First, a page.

The lack of in-game reps shows in Doumbouya’s basketball I.Q. He’s often relying on pure instinct when on the floor, and as someone who’s still relatively new to the sport, Doumbouya’s struggles with his fundamentals are to be expected. The hope would be that investing a first-round pick in Doumbouya means the Knicks’ coaching staff would work with him on these skills more than his European club. Why spend time developing young players who are about to leave for the states?
At this point, Doumbouya is more of an athlete than a basketball player, and it shows in the halfcourt. He plays his best in transition when he can get straight to the rim. His first step isn’t quick enough to blow by most defenders, and he has trouble getting his own shot. However, he’s still growing, and definitely not comfortable in his own body yet. His ability to score one-on-one should improve as he fills out.
As previously mentioned, despite his good touch, Doumbouya is a below-average shooter with questionable mechanics—and he knows it. Doubt in his own scoring ability manifests as occasional overpassing, which leads to too many turnovers.
Doumbouya has the tools to be a versatile, disruptive stretch-four à la Draymond Green or Siakam. Unfortunately, he doesn’t yet have the other skills to fall back on. If he doesn’t develop a better feel for the game and can’t hit a respectable number of threes, then he’s going to struggle to stay on the floor regardless of the situation.
With so much of the Knicks’ future hinging on free agency, it’s hard to predict how Doumbouya will fit with next year’s roster. He could end up another project on a rebuilding squad, or subbing into the game to relieve, say, Kevin Durant. While the win-now mindset that accompanies Kevin Durant would likely prohibit the Knicks from drafting such a raw talent, Sekou’s switchability could make for an interesting frontcourt combination.
Conversely, should the sky fall and Knicks strike out in their pursuit of signing two top-tier stars, the team could decide that rather than overpay for someone they didn’t see as a max player, they’d instead focus on their collection of young prospects.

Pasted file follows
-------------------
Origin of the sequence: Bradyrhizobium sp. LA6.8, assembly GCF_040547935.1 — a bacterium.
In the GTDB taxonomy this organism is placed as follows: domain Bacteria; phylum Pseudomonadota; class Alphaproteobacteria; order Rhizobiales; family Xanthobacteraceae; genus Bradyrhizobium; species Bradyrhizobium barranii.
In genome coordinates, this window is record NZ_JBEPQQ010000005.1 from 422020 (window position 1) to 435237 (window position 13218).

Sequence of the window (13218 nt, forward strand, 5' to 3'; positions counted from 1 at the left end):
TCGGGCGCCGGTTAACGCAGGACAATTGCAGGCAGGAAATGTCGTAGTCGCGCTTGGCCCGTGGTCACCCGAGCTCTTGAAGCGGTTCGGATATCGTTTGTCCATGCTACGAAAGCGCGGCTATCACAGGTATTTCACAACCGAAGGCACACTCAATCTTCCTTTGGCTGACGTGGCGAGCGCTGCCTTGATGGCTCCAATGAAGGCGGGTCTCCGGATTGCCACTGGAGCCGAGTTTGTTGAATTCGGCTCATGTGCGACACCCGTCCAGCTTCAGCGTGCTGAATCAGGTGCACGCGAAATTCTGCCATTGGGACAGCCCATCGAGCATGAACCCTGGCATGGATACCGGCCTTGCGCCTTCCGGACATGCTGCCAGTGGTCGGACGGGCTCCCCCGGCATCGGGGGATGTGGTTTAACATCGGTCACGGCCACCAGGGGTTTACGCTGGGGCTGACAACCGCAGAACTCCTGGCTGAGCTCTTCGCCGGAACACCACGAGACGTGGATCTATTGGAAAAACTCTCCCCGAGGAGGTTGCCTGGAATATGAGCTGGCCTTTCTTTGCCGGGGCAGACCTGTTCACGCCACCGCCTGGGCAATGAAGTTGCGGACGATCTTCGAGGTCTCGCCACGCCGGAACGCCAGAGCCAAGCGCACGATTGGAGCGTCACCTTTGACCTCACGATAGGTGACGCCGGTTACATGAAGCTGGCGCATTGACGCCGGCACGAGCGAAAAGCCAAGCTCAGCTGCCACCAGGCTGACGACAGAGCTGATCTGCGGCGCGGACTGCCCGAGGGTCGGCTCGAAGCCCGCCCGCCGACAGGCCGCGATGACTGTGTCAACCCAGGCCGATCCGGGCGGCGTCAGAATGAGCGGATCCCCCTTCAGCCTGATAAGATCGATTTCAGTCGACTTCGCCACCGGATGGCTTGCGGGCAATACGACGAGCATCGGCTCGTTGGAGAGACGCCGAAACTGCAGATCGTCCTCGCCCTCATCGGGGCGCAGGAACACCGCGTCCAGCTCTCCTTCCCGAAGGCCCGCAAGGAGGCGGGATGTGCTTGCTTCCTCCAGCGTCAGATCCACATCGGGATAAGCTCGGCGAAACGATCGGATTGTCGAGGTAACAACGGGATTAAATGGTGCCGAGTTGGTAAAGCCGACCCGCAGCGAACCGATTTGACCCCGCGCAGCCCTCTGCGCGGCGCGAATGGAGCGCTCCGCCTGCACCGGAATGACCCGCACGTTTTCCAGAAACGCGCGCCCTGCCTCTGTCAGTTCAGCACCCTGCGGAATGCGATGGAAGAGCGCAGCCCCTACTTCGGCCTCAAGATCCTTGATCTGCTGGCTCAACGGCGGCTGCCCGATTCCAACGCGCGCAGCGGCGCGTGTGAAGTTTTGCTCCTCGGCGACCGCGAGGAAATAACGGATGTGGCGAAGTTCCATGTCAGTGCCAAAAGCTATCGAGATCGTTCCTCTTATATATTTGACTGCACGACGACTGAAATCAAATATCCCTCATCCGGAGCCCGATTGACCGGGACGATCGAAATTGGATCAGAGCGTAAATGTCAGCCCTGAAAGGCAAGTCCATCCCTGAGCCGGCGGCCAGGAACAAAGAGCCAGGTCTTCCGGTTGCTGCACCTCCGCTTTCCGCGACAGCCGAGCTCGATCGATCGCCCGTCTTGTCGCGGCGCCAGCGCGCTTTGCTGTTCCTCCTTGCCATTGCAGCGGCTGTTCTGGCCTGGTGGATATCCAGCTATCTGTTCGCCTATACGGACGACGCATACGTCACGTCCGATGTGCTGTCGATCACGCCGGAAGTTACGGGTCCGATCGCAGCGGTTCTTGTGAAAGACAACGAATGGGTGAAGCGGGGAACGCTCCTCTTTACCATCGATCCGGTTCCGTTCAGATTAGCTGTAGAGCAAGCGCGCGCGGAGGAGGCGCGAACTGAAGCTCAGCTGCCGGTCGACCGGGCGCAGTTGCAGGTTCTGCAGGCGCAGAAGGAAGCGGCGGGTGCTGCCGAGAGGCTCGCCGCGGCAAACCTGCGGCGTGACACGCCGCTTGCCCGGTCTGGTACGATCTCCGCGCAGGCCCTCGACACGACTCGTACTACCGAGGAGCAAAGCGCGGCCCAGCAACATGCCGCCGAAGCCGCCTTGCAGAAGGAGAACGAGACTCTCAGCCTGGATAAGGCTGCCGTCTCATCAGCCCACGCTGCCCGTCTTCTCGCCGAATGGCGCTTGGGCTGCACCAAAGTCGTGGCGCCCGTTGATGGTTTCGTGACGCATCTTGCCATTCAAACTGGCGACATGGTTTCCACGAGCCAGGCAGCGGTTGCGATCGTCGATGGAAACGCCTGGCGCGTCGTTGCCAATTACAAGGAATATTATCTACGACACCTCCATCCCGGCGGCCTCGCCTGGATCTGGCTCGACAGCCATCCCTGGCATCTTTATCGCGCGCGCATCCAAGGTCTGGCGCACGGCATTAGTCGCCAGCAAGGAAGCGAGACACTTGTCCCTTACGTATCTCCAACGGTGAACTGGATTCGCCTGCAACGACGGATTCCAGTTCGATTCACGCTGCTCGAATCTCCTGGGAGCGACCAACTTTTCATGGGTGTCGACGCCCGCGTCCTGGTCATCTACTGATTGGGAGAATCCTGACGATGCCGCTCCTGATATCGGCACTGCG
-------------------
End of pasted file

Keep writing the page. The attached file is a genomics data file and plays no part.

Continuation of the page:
While a Ntilikina-Dotson-Knox-Doumbouya-Robinson lineup may be too offensively anemic to play for long stretches, the defensive potential is undeniable. It’s a lineup could potentially switch 1-5, and that collection of lanky limbs flailing around the court is enough to give any opposing player second thoughts about making a pass.
Additionally, Doumbouya and his countryman, Ntilikina, already played together, winning gold medals for France in the 2016 FIBA Europe Under-18 Championship in Samsun, Turkey. Rumors of an impending Ntilikina trade have started up again, but nonetheless, the two thrived together. Doumbouya was the tournament’s youngest player and averaged a team-best 17.8 points, 7.0 rebounds, 1.3 steals, and 1.2 blocks in the competition. Both were named to the All-Star Five, and Ntilikina won Finals MVP, putting up 31-4-3.
Doumbouya could be a high-risk, high-reward pick, but after Ntilikina and Knox’s struggles, most fans are likely looking for someone who could contribute immediately. All reports indicate that the Knicks are destined for Williamson’s teammate R.J. Barrett. While Barrett has his own weaknesses, there’s a reason he came into his freshman year ranked above Zion.
Yet all options must be considered. If another organization falls in love with Barrett, the Knicks should at least consider moving back. And if they do, Doumbouya and another couple of picks could end up as a winning haul.